After warning, McConnell softens posture on corporations’ taking political stances
Senate Minority Leader Mitch McConnell, R-Ky., softened his stance on corporations’ getting involved in politics Wednesday, a day after he warned companies not to weigh in on hot button issues.
“I didn’t say that very artfully yesterday. They’re certainly entitled to be involved in politics. They are,” McConnell told reporters. “My principal complaint is they didn’t read the darn bill.
“They got intimidated into adopting an interpretation … given by the Georgia Democrats in order to help get their way,” he said.
McConnell was referring to a controversial voting law recently passed in Georgia, which came about in the aftermath of former President Donald Trump’s campaign of falsehoods about the election result in the state last fall.
The law led the CEOs of Delta and Coca-Cola — which are based in Atlanta — to condemn the measure. And last week, Major League Baseball pulled this year’s All-Star Game out of Atlanta in protest. The game will, instead, be played in Colorado.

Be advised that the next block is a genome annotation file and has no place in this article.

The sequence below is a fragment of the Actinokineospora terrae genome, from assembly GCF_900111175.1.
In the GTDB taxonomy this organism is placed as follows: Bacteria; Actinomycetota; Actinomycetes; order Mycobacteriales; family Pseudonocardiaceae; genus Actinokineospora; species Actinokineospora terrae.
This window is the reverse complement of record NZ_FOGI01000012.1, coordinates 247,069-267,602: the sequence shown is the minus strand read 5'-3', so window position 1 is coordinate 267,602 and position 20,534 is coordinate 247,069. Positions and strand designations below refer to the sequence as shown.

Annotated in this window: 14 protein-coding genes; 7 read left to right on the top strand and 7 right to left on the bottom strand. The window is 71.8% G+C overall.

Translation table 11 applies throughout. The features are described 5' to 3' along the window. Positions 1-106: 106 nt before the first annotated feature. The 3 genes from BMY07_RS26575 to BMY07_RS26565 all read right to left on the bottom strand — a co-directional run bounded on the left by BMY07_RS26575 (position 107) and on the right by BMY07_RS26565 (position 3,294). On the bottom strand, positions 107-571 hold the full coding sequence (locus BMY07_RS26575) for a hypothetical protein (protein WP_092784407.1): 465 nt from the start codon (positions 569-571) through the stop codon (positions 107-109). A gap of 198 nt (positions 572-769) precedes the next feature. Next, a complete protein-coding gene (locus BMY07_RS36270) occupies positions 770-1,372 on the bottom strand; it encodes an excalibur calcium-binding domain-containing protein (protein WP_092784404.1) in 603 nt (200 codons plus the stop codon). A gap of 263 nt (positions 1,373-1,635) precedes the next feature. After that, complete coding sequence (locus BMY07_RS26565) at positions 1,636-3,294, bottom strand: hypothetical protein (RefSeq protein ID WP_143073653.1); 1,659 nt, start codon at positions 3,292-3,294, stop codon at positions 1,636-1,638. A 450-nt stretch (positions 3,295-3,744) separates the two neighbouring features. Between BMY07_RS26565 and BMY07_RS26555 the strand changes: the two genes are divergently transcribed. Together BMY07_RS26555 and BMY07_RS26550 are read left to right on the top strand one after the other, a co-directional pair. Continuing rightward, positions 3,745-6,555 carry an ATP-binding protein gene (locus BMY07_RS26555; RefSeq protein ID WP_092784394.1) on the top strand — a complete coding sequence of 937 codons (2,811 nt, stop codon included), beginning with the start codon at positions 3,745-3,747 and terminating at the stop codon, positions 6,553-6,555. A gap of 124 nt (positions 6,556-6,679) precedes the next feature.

In recent weeks, McConnell has excoriated corporate America for boycotting states over various GOP-led bills. He said Tuesday that it is “stupid” for corporations to take positions on divisive political issues but noted that his criticism did not extend to their donations.
“So my warning, if you will, to corporate America is to stay out of politics,” McConnell said in Louisville, Kentucky. “It’s not what you’re designed for. And don’t be intimidated by the left into taking up causes that put you right in the middle of one of America’s greatest political debates.”